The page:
Though that would require an entire post all its own to explain and delve into, the important part here is that I (in a YouTube video review, and in real life to friends) have likened this to a schism in religion. Something has happened that has unequivocally and irreparably caused a split in a fandom, unheard of until this point. (Yes, not even with the prequels – people may not have liked them, but no one was really denying that they were canon – see, the canon vs non-canon debate has already begun and we’re not even at the year 4018 yet!)
People have said (tweeted) the line: “Get over it, it’s just a movie” to many of us while trying to defend the filmmakers and to those people I say: (1) if it’s just a movie, you need not defend (the rude, impolite) filmmakers (who’ve already made millions off of you); (2) it is not just a movie to so many of us.
The tensions over this are running so high and this further helped me to realize that Star Wars truly isn’t just a movie. At no moment moreso than when I saw my dad and mom watch TLJ – our dad was visibly angered by the movie and about three-quarters of the way through, he just couldn’t pay attention to it anymore because he went off on how they had destroyed not only a film legacy, but the emotional attachments we all hold dear in not respecting the characters and stories so tied to our family memories. And this, I might add, was coming from my dad, not my brother (three years old when the original came out), or my sister (born the year after), or myself (raised on the VHS and Special Editions).
That tells you something. That tells you that this cultural phenomenon means something, something BIG to lots of people.
But let’s back up from Star Wars for a second, because clearly I am biased where that’s concerned – let’s talk about other fandoms.
The thought that movies and books of today would eventually become the religions and myths of the future first came to me when I was in high school. I was reading The Bible (for fun, yes! I’m a nerd, did you not know this?) and the same time was (trying to) read Lord of the Rings (I only made it through FOTR…)
Something hit me one night at around midnight, when I was sitting there on my bed, surrounded by books.
The copy of The Bible I had (thanks to the library – support your local libraries!) and my copies of the LOTR books… were laid out EXACTLY THE SAME.
That is, they both had the stories (including prose, dialogue and even songs/poems) and at the back had appendices containing: timelines, maps, family trees…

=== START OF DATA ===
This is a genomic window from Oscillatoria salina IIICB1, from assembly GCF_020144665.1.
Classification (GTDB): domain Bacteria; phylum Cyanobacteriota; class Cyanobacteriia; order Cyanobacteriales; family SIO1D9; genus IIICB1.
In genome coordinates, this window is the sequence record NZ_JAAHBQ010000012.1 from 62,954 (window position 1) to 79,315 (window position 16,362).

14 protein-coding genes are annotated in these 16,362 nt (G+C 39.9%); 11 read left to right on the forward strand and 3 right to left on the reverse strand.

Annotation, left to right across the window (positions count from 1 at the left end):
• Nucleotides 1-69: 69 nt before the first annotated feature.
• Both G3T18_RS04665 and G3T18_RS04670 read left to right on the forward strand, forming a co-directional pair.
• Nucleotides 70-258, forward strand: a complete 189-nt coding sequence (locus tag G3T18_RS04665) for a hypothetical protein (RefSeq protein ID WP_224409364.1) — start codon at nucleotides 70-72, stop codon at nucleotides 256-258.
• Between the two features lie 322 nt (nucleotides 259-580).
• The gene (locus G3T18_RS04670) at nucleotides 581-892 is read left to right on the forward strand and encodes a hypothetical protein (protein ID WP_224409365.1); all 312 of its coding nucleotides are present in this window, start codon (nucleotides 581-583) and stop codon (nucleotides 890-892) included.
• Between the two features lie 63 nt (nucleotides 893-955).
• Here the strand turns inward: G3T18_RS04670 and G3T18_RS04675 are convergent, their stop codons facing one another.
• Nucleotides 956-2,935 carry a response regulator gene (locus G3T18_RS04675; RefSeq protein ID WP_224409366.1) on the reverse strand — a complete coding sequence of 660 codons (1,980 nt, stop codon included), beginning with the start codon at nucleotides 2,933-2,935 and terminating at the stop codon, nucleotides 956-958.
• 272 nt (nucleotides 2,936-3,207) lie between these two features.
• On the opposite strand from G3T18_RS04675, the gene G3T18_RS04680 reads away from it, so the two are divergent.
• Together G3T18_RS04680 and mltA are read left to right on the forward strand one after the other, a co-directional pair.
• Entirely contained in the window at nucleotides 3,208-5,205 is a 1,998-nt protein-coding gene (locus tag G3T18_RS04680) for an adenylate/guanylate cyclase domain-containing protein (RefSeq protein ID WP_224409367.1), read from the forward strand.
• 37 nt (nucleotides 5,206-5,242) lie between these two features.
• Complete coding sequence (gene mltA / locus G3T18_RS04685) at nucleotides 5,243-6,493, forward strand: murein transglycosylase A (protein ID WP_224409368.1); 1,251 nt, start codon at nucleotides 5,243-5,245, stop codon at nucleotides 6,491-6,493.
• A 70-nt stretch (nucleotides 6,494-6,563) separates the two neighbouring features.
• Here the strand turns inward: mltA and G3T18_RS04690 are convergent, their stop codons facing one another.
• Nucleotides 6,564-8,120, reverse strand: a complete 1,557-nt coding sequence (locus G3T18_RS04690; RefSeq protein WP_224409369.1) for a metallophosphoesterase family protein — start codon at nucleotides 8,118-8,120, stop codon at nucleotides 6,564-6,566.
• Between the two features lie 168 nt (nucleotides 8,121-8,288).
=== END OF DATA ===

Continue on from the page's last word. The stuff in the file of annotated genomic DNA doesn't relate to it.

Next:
And in the moment, my seventeen-year-old brain exploded with the immense thought that, what if, one day, maybe a thousand or two thousand years from now, all record of JRR Tolkien as an author was lost, and, suddenly, people thought LOTR… actually happened?
(Again, I’m not saying things in The Bible didn’t happen. Ninety-percent of my studies of The Bible in school was actually piecing together the historicity in conjunction with history of the ancient Near East, so… I am most definitely not saying that. What I am saying is…)
People two thousand years from now might not have access to all the things we have today. In one of my classes (possibly Digital History, the course for which this blog was first created, lo those many years ago – in 2010), our professor actually brought up the excellent point that the things we are creating today (HELL, THIS BLOG!) are ephemeral things. If we lost electricity, access to technology, the ability to connect to the Internet, we’d never see any of the things being created now. Even if we had hard copies, so many of our items these days are made from recyclable materials and won’t last very long either.
But hey, what if some olde tyme version of LOTR from when it was first written was stashed in a Time Capsule and people (or supreme, much evolved human beings) in 4020 found it? What would they think of it? (I totally believe Christoper Lee must’ve stashed a secret copy somewhere to be found thousands of years from now. He loved LOTR enough to do so – there are tons of Tolkien scholars and fans who love it enough to do so. And if you haven’t yet, DO IT Tolkein scholars!)